Te Wiki o Te Reo Māori, Māori language week, is in full swing with thousands turning out for a parade through central Wellington to kick off celebrations.
Organisers predict most people will speak the language within 100 years, and in Wellington Te Reo Māori echoes through the streets.
Nick MacDonald-Washburn says it's important he teaches his little one Te Reo Māori.
"My mum taught me and my brothers Te Reo and I feel obligated to hand that onto my children", he said.
Jessie Moss's children are Māori, and she learnt the language to pass it onto them.
She said it was a lot of hard work, "and you've got to be committed, and do it in the home is the most important, I think".
Some even learned a few new words while getting ready for the parade.
One young girl held a sign reading "He pai nga unicorn kia', meaning 'I like unicorns".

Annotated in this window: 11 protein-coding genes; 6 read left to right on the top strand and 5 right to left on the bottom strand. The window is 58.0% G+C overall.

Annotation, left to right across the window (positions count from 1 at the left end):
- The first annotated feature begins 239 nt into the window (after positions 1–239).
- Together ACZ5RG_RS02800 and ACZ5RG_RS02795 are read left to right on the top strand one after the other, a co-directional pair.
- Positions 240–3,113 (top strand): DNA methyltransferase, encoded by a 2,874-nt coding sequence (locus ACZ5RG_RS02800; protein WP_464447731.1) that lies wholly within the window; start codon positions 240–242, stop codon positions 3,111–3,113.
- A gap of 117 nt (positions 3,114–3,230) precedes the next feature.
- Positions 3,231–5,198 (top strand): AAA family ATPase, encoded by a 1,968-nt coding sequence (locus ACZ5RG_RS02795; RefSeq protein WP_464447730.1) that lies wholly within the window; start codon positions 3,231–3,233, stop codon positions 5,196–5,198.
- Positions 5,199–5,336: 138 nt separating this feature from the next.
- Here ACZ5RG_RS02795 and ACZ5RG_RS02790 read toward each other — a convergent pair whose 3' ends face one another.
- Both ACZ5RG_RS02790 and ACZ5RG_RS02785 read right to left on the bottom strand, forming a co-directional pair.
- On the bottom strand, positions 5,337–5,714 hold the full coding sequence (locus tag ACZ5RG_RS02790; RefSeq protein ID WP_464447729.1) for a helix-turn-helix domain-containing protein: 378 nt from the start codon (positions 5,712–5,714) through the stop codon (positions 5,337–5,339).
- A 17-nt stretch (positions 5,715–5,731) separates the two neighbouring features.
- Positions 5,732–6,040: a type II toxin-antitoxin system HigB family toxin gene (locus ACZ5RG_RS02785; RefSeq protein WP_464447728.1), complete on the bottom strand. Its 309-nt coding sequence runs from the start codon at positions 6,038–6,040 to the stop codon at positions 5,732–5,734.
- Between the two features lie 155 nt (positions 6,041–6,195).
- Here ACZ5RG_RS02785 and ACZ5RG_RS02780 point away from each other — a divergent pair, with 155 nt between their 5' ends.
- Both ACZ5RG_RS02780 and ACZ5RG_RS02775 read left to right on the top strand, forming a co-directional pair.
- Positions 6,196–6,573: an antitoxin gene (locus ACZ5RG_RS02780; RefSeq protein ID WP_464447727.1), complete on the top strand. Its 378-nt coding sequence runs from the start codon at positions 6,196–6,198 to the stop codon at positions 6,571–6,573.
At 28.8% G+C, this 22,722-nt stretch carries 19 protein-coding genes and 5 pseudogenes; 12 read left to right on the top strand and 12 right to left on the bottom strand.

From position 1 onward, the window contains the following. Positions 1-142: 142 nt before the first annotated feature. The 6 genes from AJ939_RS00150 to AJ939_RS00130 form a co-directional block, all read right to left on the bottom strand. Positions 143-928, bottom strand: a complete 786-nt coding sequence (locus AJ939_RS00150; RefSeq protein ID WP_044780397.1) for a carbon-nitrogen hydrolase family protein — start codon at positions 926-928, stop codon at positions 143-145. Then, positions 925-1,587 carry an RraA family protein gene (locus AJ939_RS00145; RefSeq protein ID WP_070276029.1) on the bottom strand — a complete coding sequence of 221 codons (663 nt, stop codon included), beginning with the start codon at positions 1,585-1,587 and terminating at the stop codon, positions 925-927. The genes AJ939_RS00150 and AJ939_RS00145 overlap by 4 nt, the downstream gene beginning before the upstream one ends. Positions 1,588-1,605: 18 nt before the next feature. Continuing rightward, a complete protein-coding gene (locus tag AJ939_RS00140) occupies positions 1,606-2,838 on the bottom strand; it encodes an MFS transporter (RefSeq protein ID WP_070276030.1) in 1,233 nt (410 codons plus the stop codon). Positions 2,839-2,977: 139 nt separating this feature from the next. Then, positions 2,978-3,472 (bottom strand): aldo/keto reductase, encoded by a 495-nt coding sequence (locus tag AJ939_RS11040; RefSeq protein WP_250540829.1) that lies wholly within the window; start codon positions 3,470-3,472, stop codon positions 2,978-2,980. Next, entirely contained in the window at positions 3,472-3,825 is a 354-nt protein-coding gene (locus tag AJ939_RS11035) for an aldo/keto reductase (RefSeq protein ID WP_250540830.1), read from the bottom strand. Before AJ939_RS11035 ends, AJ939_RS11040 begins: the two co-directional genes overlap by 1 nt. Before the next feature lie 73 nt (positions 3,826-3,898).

This years' theme is Kia Ora Te Reo Māori, which is a nod to our national greeting, and translates as "to let the Māori language live".
Ngahiwi Apanui, Māori Language Commission chief executive and organiser says while there are still concerns about the future of Te Reo Māori, with the help of all New Zealanders it can flourish.
"I think that probably within a 100 years there will be a minority of New Zealanders who won't speak Māori".
Poneke Mayor Justin Lester announced the city will soon be more Te Reo Māori friendly, with new Māori street and place names.
Mr Lester said Te Reo Māori had been revitalised, and they want to help encourage that.
Many others are also doing their bit.
Wharewaka café asked those who attended today's parade to try to order their coffee in Te Reo Māori.
Further, Moana in Te Reo Māori is set for release this week, along with workshops, music and other parades throughout the country.